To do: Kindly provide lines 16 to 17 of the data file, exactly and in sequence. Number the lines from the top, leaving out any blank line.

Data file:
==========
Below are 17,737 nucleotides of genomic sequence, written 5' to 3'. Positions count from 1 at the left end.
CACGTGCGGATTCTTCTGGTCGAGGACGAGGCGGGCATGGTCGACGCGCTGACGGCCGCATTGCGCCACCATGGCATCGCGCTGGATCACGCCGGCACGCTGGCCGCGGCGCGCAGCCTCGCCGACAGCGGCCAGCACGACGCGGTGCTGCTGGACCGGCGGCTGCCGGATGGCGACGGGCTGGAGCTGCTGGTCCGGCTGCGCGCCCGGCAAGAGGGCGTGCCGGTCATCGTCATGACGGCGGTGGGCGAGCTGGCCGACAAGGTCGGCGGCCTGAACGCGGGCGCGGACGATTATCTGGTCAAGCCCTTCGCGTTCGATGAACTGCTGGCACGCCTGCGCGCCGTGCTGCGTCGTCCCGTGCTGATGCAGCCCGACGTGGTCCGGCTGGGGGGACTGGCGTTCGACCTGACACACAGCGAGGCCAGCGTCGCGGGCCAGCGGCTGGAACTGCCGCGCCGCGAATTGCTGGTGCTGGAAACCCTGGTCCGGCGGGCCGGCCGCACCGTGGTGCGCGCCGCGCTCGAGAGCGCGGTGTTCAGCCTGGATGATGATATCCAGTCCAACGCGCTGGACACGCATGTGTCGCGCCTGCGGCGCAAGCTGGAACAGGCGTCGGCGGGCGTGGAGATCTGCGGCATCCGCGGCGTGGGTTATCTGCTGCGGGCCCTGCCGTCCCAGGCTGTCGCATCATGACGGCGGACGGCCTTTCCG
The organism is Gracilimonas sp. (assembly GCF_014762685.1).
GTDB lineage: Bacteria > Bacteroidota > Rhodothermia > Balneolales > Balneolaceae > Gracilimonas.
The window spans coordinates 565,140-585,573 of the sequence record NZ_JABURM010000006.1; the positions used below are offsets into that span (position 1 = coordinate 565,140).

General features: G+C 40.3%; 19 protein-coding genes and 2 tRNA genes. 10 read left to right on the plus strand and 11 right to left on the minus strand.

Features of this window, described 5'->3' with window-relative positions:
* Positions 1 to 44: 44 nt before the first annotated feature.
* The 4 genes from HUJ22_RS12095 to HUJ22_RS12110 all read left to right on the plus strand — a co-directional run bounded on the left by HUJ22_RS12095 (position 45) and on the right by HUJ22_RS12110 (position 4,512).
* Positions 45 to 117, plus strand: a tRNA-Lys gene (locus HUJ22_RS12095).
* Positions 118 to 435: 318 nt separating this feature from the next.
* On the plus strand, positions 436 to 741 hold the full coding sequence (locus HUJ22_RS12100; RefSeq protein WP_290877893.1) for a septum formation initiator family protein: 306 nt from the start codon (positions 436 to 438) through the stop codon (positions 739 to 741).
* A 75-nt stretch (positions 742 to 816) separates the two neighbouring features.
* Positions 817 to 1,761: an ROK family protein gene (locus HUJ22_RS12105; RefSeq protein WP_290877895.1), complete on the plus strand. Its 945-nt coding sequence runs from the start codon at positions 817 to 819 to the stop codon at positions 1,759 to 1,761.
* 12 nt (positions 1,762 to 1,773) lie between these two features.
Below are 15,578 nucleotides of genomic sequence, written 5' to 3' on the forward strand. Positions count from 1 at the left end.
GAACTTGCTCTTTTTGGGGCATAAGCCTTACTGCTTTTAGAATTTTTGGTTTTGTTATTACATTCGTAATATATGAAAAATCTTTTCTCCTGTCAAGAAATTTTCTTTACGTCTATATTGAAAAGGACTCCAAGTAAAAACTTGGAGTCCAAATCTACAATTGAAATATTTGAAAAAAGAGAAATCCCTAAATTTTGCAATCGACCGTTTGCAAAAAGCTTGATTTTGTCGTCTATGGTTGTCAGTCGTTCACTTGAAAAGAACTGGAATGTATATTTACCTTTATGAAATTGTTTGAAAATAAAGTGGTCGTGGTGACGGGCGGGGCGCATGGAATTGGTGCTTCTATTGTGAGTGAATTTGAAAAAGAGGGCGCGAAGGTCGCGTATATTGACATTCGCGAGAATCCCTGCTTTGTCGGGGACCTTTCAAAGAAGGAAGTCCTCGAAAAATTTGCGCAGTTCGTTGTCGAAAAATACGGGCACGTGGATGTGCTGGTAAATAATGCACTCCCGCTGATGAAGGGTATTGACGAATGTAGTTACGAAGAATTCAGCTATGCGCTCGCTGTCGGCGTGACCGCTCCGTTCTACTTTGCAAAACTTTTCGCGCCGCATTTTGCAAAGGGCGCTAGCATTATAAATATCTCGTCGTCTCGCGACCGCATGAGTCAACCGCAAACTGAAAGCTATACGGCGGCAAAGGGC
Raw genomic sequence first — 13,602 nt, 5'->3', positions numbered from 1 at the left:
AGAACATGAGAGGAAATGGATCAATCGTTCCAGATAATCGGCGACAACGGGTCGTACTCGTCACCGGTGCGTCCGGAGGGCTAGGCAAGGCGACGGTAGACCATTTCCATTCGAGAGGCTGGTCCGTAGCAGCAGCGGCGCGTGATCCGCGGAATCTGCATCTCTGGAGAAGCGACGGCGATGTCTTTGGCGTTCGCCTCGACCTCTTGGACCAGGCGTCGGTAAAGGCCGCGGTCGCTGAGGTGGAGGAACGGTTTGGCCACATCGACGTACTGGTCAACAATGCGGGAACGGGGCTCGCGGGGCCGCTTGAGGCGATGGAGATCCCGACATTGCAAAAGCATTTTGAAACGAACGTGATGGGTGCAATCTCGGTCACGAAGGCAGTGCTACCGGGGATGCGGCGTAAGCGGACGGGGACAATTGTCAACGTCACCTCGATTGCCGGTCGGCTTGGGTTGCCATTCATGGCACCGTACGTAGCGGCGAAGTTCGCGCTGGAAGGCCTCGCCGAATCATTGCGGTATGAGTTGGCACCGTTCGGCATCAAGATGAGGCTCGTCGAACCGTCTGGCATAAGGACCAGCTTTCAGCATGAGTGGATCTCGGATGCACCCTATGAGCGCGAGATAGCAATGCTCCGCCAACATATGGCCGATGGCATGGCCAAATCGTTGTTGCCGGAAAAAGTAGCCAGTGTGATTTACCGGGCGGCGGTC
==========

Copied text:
Below are 15,578 nucleotides of genomic sequence, written 5' to 3' on the forward strand. Positions count from 1 at the left end.
GAACTTGCTCTTTTTGGGGCATAAGCCTTACTGCTTTTAGAATTTTTGGTTTTGTTATTACATTCGTAATATATGAAAAATCTTTTCTCCTGTCAAGAAATTTTCTTTACGTCTATATTGAAAAGGACTCCAAGTAAAAACTTGGAGTCCAAATCTACAATTGAAATATTTGAAAAAAGAGAAATCCCTAAATTTTGCAATCGACCGTTTGCAAAAAGCTTGATTTTGTCGTCTATGGTTGTCAGTCGTTCACTTGAAAAGAACTGGAATGTATATTTACCTTTATGAAATTGTTTGAAAATAAAGTGGTCGTGGTGACGGGCGGGGCGCATGGAATTGGTGCTTCTATTGTGAGTGAATTTGAAAAAGAGGGCGCGAAGGTCGCGTATATTGACATTCGCGAGAATCCCTGCTTTGTCGGGGACCTTTCAAAGAAGGAAGTCCTCGAAAAATTTGCGCAGTTCGTTGTCGAAAAATACGGGCACGTGGATGTGCTGGTAAATAATGCACTCCCGCTGATGAAGGGTATTGACGAATGTAGTTACGAAGAATTCAGCTATGCGCTCGCTGTCGGCGTGACCGCTCCGTTCTACTTTGCAAAACTTTTCGCGCCGCATTTTGCAAAGGGCGCTAGCATTATAAATATCTCGTCGTCTCGCGACCGCATGAGTCAACCGCAAACTGAAAGCTATACGGCGGCAAAGGGC